This book could have been a very interesting short story with out all the shocking parts about a very messed up young lady.

  5. My goodness, how did Jackie miss this one?? This book arrived with the biggest promotional push in recent times — you couldn’t escape mention of it in the press in late Jan/Feb, she was bloody everywhere, to the point where I grew soooooo sick of the PR I switched off. There is such a thing as over-exposure, and Ms Roche and her publishers crossed the line IMHO.

    I like your sensitive review… How did you write it without using the word vagina?? Hehehe. (Sorry, if I’ve used the word you were trying to avoid.)

    • Hahahaha that comment has made me laugh and laugh. No vagina wasnt one of the words that I was trying not to say as its quite clinical and actually lady garden words I was fine with it was more the squelchy kind of wording I had issue with and just all the descriptions of wounds.

      The hype is what has led me not to read the book till now.

  6. I’m so interested in finding out how feminist this book is, but I just don’t think I could get through the descriptions (spots ugh). Maybe I could just ask you how much you think this is a genuinely open, boundary removing feminist novel?

    • Being a bloke and also not really having read much feminist fiction I cant really say. I am planning on lending this to Novel Insights who loves feminist work and maybe she will be a better judge… well I know she will be.

      In my opinion if I was pushed I would say that the chatacter is too much of a victim, though she things she is strong she is clearly just messed up, for it to be empowering and feminist.

  7. Like Kim, I found that Wetlands was everywhere for a while and the hype did catch my attention. I feel a bit turned off (hah – excuse the pun!) by the spots etc. as it sounds more disgusting than controversially illuminating. I agree with Jodie that I am still intrigued by its potential breaking of feminism boundaries but it isn’t top of my TBR list.

    I’ve read Filth by Irvine Welsh and Crash by JG Ballard so by rights nothing should shock or offend me (loved in a way the first and loathed the second). Nin’s prose is rich and beautiful.

    • Pun excused. I almost made several in the thoughts and have almost again twice in comments ha. The spots, scabs and some of her sexual practices are actually very disgusting and that didnt shock me more sicken me and I found it very difficult to read and ask people who know me, I am quite iron stomached.

      I will read more of the Nin collection I have soon.

  8. Dot

    Great review Simon, I’m sure it can’t have been the easiest thing to write. I think some books can be very shocking but if it is clear that they have been written simply for that purpose then I don’t really have any interest in them.

  9. sounds like a female Chuck Palahniuk. Which, while I like, still makes me squirm.

    Seriously though, I can take all of the sex stuff, but when it comes to…waste matters…I can’t do it.

  10. I’m not sure I can add anything to what has already been said, except that for me personally, graphic sex does not bother me in the least if it makes sense. But there is such a thing as writing it only for the shock value, which is just cheap and hokey. I’d say you handled it all very swimmingly!

    • Graphic sex isnt an issue for me at all either, like you say, if its in context or is right for the book and when a book is just about that and not more I guess its the right context in some ways.

  11. I’m not keen on sex in books or films, give me a door closing any time just to suggest what might happen next and heh doesn’t everyone keep one foot on the floor at all times?
    Consequently, I almost stopped reading “Timoleon Vieta Come Home” by Dan Rhodes because of a blow by blow account of gay sex. I could have sat down and done a painting of the scene it was so well described. I was going to say i percevered but that is the wrong word. I carried on reading because if it had been a film I would have closed my eyes and said “la la la, I’m not watching, tell me when this bit is over”. The sex WAS relevant and was so much part of the story that in all honesty it probably couldn’t have been left out.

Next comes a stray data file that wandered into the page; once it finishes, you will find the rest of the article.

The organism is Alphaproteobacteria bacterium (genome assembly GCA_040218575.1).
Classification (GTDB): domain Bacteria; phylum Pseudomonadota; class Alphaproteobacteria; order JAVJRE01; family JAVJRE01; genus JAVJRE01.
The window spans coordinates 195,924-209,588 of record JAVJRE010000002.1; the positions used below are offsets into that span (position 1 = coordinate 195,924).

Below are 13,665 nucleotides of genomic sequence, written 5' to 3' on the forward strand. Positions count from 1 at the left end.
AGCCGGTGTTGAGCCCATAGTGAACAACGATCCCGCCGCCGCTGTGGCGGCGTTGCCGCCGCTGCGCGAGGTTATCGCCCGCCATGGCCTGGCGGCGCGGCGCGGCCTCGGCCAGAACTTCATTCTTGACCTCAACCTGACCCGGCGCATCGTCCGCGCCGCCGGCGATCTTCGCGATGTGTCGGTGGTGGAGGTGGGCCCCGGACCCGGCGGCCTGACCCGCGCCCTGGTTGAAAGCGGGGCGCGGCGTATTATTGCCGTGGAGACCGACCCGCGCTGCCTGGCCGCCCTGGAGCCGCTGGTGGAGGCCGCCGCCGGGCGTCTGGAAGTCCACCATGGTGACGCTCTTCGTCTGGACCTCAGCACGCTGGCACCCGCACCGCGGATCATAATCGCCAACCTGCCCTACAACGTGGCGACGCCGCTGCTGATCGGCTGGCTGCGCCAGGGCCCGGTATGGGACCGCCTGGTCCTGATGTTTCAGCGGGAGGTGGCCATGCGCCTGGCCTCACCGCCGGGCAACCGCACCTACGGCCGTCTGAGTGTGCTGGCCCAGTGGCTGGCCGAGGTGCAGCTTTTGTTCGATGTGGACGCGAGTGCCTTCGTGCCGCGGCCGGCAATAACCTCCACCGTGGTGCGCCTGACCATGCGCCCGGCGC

Don’t think i”ll be reading about the zit-nibbler though.

    • Hahahaha Zit Nibbler thats hilarious hahahaha. I think if sex is part of the story such as in Lust Caution and also in the film of it then its perfectly justified. Zit nibbling is not.

      I have read Gold by Dan Rhodes but not the one you mention. I have a bit more respect for Rhodes after this (and I already had some as loved Gold so much) because he is straight and I would imagine gay sex scenes are quite difficult for a straight man to write. Or have I now just said something controversial hahaha.

  12. Amy

    A very entertaining and well-done review! I haven’t heard of this book and am a bit interested. I’ll probably check it out next time I’m at the bookstore. I don’t get offended easily and I don’t think it’s unusual for young women to use their sexuality to cope like some use drugs and alcohol. I haven’t read many books like this but I did read Portnoy’s Complaint. I agree that American Psycho is very dark and graphic.

    • I think if people are intrigued they shoudl give it a read I doubt it will scar anyone for life. I would have just liked to have gotten in the lead characters head more which considering she is pretty much the only character shoudl have been easy.

  13. There was a lot of publicity about this book in the Australian media when it first came out (as there was everywhere around the world by the sound of it) but I had never actually read a review in the blogging world so thanks for sharing your honest thoughts. I don’t think this is the book for me – I’m not really worried or put off by the grosser elements – I just don’t think I would be all that interested to read about it!

    • I think everywhere that has released this book so far has really gone hype and PR mad as with a book this shocking they want to shift lots of copies. Its actually something that has made me question the publishers, who I like, as why cant they do this with books that are just great literature rather than spending huge amounts on a shocker?

  14. Hi, Simon! You do have diverse reading tastes! I’m intrigued by the book’s premise, since I’m not really that squeamish when it comes to these topics. (In fact, some of my friends mention that I’ve already been desensitized.) Sometimes, we need to tell it as it is — no sugarcoating. It’s very refreshing to read these novels, don’t you think? I’ll check this one out. Thansk for the fabulous review!